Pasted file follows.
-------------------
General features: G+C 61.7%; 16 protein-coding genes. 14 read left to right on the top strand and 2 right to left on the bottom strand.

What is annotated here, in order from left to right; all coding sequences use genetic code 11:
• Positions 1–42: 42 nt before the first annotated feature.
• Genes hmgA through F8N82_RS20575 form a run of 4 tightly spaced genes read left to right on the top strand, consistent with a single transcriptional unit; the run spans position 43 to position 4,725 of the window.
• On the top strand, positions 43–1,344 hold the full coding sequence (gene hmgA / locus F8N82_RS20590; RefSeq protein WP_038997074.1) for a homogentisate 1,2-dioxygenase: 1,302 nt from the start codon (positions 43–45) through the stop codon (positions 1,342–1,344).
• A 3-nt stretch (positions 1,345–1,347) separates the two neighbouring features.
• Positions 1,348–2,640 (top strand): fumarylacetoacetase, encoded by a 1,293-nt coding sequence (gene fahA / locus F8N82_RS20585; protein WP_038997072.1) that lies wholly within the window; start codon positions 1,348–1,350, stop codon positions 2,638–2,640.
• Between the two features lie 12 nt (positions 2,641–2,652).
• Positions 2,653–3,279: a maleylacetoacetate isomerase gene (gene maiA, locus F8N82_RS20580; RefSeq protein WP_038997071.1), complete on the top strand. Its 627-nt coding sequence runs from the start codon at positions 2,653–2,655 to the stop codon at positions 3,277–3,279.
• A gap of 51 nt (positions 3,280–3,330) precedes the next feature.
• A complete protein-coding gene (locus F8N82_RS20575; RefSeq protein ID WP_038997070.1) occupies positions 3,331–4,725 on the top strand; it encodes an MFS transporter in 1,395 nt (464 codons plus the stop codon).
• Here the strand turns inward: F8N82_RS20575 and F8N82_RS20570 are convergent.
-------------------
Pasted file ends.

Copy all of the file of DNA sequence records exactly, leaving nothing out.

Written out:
General features: G+C 61.7%; 16 protein-coding genes. 14 read left to right on the top strand and 2 right to left on the bottom strand.

What is annotated here, in order from left to right; all coding sequences use genetic code 11:
• Positions 1–42: 42 nt before the first annotated feature.
• Genes hmgA through F8N82_RS20575 form a run of 4 tightly spaced genes read left to right on the top strand, consistent with a single transcriptional unit; the run spans position 43 to position 4,725 of the window.
• On the top strand, positions 43–1,344 hold the full coding sequence (gene hmgA / locus F8N82_RS20590; RefSeq protein WP_038997074.1) for a homogentisate 1,2-dioxygenase: 1,302 nt from the start codon (positions 43–45) through the stop codon (positions 1,342–1,344).
• A 3-nt stretch (positions 1,345–1,347) separates the two neighbouring features.
• Positions 1,348–2,640 (top strand): fumarylacetoacetase, encoded by a 1,293-nt coding sequence (gene fahA / locus F8N82_RS20585; protein WP_038997072.1) that lies wholly within the window; start codon positions 1,348–1,350, stop codon positions 2,638–2,640.
• Between the two features lie 12 nt (positions 2,641–2,652).
• Positions 2,653–3,279: a maleylacetoacetate isomerase gene (gene maiA, locus F8N82_RS20580; RefSeq protein WP_038997071.1), complete on the top strand. Its 627-nt coding sequence runs from the start codon at positions 2,653–2,655 to the stop codon at positions 3,277–3,279.
• A gap of 51 nt (positions 3,280–3,330) precedes the next feature.
• A complete protein-coding gene (locus F8N82_RS20575; RefSeq protein ID WP_038997070.1) occupies positions 3,331–4,725 on the top strand; it encodes an MFS transporter in 1,395 nt (464 codons plus the stop codon).
• Here the strand turns inward: F8N82_RS20575 and F8N82_RS20570 are convergent.